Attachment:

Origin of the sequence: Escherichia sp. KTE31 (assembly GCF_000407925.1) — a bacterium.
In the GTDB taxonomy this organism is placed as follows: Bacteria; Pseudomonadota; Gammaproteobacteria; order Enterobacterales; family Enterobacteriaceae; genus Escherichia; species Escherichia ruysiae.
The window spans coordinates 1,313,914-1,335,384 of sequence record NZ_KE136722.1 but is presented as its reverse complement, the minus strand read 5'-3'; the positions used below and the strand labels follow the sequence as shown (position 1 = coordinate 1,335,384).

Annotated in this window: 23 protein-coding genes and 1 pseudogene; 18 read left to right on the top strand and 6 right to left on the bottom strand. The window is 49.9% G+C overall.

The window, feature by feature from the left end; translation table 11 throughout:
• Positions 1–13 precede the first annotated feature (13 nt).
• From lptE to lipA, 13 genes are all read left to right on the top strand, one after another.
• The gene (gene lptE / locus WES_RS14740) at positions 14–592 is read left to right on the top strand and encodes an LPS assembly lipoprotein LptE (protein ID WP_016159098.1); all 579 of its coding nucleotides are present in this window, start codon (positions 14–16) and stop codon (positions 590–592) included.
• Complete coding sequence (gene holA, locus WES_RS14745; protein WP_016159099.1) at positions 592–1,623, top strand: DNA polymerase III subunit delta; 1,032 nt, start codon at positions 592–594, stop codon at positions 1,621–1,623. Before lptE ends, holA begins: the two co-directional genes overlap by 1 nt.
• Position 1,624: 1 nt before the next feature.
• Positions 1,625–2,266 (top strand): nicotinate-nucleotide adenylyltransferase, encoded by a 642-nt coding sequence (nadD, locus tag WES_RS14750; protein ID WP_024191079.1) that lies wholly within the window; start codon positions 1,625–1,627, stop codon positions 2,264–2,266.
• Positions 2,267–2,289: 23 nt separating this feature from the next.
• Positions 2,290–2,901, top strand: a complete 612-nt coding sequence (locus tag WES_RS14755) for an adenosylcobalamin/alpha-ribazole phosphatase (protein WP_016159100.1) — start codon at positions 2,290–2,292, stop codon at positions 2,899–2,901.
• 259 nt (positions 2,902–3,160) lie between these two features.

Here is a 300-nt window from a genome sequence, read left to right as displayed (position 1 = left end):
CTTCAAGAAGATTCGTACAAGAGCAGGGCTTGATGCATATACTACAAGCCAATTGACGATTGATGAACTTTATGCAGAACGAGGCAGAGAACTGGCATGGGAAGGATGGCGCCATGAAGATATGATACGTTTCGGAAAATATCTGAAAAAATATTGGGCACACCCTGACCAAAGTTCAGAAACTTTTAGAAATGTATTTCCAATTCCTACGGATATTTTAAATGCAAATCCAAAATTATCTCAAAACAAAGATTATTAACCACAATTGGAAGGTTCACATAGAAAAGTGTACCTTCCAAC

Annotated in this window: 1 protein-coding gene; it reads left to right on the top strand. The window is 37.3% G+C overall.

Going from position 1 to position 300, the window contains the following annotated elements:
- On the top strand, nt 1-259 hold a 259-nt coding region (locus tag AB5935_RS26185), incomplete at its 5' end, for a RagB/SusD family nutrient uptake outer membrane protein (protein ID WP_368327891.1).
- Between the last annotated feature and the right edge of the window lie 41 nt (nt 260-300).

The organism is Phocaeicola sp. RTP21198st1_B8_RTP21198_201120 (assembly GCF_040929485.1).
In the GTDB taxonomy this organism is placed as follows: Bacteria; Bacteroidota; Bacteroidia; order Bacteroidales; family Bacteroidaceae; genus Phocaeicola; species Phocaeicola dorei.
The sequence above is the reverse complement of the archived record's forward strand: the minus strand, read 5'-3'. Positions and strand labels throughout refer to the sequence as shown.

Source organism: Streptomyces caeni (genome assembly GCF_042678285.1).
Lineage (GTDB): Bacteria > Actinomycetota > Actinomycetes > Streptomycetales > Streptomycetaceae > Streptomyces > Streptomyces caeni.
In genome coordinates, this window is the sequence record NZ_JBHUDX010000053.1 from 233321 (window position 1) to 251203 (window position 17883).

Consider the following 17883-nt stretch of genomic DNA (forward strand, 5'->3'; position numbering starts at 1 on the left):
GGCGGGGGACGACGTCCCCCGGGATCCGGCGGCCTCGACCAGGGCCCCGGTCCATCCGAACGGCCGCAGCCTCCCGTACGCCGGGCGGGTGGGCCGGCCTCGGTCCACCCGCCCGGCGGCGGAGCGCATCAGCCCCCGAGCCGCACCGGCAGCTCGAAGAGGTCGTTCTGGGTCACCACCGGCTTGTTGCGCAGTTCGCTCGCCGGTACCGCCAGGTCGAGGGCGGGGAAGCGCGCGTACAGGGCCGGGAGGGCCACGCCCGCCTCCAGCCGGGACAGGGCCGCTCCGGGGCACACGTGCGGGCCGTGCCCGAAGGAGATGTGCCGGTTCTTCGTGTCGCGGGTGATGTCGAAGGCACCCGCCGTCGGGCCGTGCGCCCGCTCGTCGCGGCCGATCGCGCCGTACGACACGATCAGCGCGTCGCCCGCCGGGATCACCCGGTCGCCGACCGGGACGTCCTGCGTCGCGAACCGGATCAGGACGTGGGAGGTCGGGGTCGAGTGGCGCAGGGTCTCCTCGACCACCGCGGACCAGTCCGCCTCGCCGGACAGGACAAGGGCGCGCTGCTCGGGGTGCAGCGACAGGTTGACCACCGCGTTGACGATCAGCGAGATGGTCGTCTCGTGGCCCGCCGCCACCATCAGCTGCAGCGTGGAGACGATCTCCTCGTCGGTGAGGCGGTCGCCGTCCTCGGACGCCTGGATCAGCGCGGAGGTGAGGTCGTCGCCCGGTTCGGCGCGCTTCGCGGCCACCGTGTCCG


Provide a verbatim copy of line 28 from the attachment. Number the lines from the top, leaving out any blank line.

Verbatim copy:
GGCGGGGGACGACGTCCCCCGGGATCCGGCGGCCTCGACCAGGGCCCCGGTCCATCCGAACGGCCGCAGCCTCCCGTACGCCGGGCGGGTGGGCCGGCCTCGGTCCACCCGCCCGGCGGCGGAGCGCATCAGCCCCCGAGCCGCACCGGCAGCTCGAAGAGGTCGTTCTGGGTCACCACCGGCTTGTTGCGCAGTTCGCTCGCCGGTACCGCCAGGTCGAGGGCGGGGAAGCGCGCGTACAGGGCCGGGAGGGCCACGCCCGCCTCCAGCCGGGACAGGGCCGCTCCGGGGCACACGTGCGGGCCGTGCCCGAAGGAGATGTGCCGGTTCTTCGTGTCGCGGGTGATGTCGAAGGCACCCGCCGTCGGGCCGTGCGCCCGCTCGTCGCGGCCGATCGCGCCGTACGACACGATCAGCGCGTCGCCCGCCGGGATCACCCGGTCGCCGACCGGGACGTCCTGCGTCGCGAACCGGATCAGGACGTGGGAGGTCGGGGTCGAGTGGCGCAGGGTCTCCTCGACCACCGCGGACCAGTCCGCCTCGCCGGACAGGACAAGGGCGCGCTGCTCGGGGTGCAGCGACAGGTTGACCACCGCGTTGACGATCAGCGAGATGGTCGTCTCGTGGCCCGCCGCCACCATCAGCTGCAGCGTGGAGACGATCTCCTCGTCGGTGAGGCGGTCGCCGTCCTCGGACGCCTGGATCAGCGCGGAGGTGAGGTCGTCGCCCGGTTCGGCGCGCTTCGCGGCCACCGTGTCCG